POSTED: March 24 2017
The connection between profit and wellbeing

The connection between profit and wellbeing

Half of UK employers introduce wellbeing schemes to combat increasing levels of workplace stress.

With more than three in five UK employees experiencing stress in the workplace schemes to tackle physical and mental wellbeing are finally climbing up the business agenda as the connection between wellness and staff productivity becomes more established.

In a survey commissioned by recruitment professionals, Robert Half UK nearly two thirds (63%) of UK employees experience stress in their jobs1. Of those who find their roles demanding, nearly one in 10 said their job was very stressful.This is according to research into workplace happiness by Happiness Works.

Given the high-levels of stress among UK employees, organisations are introducing wellbeing initiatives to support the physical and mental health of employees at work. Nearly half (48%) of businesses offer tools designed to promote wellbeing in the workplace, with one in seven providing stress management seminars or training and annual leave for personal and mental wellbeing. Other initiatives being introduced include counselling (17%), leaving work early on a Friday (17%) and limiting the amount of overtime that employees can do (11%).

Phil Sheridan, senior managing director for Robert Half UK explains “Starting a wellbeing programme may come at a cost but health and happiness go hand-in-hand. Creating a working environment that encourages good health fosters a more stable workforce. It also helps facilitate better team relationships, which in turn drives employee satisfaction, performance and morale.”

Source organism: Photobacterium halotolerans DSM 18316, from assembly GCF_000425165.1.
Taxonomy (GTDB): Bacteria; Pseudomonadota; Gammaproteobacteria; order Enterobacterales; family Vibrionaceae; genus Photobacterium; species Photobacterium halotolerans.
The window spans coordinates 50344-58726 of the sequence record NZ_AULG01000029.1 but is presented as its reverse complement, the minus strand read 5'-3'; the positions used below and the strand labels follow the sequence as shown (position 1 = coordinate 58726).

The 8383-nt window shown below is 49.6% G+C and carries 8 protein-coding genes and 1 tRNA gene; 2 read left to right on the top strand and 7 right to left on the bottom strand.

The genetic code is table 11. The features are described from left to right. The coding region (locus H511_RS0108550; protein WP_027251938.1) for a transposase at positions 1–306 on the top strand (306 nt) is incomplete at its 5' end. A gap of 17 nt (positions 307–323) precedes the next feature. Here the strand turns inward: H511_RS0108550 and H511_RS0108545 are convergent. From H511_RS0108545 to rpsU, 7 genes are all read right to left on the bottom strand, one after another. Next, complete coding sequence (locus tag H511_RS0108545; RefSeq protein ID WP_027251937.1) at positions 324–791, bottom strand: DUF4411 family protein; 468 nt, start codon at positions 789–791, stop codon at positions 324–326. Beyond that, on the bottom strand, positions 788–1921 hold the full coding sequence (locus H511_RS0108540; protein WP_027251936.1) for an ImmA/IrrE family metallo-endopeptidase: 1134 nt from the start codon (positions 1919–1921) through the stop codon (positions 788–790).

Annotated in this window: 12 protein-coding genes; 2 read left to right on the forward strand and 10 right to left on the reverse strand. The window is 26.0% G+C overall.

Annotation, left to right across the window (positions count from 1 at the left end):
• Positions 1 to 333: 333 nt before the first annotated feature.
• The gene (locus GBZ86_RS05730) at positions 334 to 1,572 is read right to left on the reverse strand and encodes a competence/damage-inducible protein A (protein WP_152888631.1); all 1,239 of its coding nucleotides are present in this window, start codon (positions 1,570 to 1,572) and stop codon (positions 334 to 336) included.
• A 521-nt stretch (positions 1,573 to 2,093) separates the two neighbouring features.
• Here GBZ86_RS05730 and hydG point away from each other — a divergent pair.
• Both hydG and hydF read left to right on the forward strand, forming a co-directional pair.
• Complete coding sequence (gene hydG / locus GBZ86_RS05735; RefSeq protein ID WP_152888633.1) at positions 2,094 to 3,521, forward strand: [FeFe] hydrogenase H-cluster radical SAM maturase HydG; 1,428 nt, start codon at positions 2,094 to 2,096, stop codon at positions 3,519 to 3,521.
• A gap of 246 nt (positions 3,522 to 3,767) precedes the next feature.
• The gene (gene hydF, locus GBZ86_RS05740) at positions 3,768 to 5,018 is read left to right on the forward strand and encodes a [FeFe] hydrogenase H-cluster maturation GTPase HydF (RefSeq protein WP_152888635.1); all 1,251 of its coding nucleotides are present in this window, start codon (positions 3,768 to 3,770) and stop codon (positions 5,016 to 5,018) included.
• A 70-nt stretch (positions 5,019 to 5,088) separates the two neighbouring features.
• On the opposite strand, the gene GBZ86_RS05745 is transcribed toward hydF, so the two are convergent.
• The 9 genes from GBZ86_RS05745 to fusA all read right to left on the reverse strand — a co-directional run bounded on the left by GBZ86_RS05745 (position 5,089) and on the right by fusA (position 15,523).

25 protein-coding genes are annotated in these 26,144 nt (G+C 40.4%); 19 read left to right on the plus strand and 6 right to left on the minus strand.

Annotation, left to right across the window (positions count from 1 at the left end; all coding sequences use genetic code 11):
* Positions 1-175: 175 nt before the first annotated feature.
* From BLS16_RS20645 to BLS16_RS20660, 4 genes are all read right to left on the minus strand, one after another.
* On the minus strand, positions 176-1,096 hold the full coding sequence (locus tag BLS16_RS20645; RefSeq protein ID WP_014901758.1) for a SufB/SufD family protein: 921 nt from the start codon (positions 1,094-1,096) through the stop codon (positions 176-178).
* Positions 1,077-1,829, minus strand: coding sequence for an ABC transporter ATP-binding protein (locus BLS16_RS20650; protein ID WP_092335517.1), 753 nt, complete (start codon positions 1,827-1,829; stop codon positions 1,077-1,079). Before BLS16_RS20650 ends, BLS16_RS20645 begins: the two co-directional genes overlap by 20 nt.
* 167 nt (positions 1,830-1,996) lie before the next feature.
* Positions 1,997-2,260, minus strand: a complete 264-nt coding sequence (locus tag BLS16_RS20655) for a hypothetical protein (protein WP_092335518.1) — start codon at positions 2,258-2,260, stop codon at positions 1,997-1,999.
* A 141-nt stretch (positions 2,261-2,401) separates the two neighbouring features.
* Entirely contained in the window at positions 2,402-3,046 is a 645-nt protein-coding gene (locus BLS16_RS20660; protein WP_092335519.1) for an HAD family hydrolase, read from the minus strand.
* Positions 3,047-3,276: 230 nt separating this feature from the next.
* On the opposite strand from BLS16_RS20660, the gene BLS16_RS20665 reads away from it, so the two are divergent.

At a time when organisations are experiencing a shortage of skilled workers, UK businesses are also looking to create responsive work environments that provide a better work experience and improve staff loyalty. Alongside introducing flexible working policies (17%), organisations are rethinking how the design of the workplace impacts health, wellbeing and productivity. One in seven employers have developed ergonomic workplaces and supply healthy food or drinks.

To promote healthy behaviours, UK employers are also turning to new measures that encourage physical wellbeing. One in five have introduced company bicycle or cycling schemes, followed by subsidised gym membership (15%), corporate sporting and fitness (10%) and tools, such as fitbits or step counters, that encourage employees to move (9%).

“It’s important to remember that employees are an organisation’s most important asset,” concluded Sheridan. “Those companies that promote and protect workers’ health are building a culture dedicated to the overall wellbeing and happiness of employees. These businesses are likely to see higher levels of staff engagement and productivity, helping them become more successful and competitive in the long-term.”

Request a copy of the Robert Half full happiness and wellbeing report here.


  1. Based on how many respondents ranked three or above when questioned about how stressful their job generally is on a scale of one-five. On the scale, one represented not at all stressful at and five represented very stressful

The study was developed by Robert Half and conducted by an independent research firm.  The study is based on research with more than 2,000 randomly selected UK adults currently employed on a full or part-time basis with the results segmented by size, sector and geographic location.

See the Robert Half press release here.